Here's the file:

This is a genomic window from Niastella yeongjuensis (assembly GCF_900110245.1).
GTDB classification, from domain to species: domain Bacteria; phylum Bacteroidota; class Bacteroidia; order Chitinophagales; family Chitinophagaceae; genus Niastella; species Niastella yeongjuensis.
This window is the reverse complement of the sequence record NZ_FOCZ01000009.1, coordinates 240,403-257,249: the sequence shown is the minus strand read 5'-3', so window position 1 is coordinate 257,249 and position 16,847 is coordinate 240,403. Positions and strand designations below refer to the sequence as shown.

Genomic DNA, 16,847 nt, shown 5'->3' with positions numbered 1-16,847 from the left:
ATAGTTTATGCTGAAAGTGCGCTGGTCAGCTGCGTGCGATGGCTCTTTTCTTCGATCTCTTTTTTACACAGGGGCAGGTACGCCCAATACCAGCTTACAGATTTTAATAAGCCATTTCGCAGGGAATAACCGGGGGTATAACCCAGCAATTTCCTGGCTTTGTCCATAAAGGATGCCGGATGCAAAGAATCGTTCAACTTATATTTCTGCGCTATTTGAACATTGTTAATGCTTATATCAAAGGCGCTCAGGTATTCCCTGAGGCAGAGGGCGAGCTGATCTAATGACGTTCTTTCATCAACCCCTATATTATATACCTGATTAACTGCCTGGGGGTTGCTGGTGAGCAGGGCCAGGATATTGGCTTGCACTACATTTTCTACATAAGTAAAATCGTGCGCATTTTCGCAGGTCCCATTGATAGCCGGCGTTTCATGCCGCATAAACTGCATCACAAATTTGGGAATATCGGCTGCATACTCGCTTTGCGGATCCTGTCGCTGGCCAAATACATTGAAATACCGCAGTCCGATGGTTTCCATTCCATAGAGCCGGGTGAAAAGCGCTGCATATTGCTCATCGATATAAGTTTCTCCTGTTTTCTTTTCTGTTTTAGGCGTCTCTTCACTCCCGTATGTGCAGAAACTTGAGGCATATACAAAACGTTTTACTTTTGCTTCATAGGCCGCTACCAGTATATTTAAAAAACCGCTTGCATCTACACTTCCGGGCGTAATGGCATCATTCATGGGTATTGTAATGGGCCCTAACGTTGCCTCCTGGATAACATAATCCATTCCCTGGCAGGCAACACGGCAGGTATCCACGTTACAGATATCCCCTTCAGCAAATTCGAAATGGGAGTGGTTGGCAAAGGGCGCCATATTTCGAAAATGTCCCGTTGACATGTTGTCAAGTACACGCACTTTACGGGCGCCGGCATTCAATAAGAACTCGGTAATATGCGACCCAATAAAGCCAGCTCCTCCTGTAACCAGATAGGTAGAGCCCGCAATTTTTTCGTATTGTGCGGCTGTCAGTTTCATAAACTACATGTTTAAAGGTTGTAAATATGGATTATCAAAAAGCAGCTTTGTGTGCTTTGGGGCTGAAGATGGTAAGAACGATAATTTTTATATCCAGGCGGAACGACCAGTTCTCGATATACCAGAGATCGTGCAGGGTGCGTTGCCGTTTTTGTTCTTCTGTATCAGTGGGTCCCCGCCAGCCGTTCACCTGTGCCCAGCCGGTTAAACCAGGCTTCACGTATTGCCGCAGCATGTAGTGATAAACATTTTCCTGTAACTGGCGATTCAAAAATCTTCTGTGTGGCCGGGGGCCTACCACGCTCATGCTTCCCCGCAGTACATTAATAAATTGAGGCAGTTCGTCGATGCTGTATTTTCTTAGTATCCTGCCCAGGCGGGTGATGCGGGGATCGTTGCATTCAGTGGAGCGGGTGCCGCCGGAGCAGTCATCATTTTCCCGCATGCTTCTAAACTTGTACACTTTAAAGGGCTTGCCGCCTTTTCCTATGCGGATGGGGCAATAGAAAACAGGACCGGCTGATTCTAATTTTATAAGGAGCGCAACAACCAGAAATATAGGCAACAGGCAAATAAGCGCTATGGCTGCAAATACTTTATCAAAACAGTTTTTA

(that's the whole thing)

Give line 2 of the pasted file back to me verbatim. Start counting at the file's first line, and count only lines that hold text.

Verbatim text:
GTDB classification, from domain to species: domain Bacteria; phylum Bacteroidota; class Bacteroidia; order Chitinophagales; family Chitinophagaceae; genus Niastella; species Niastella yeongjuensis.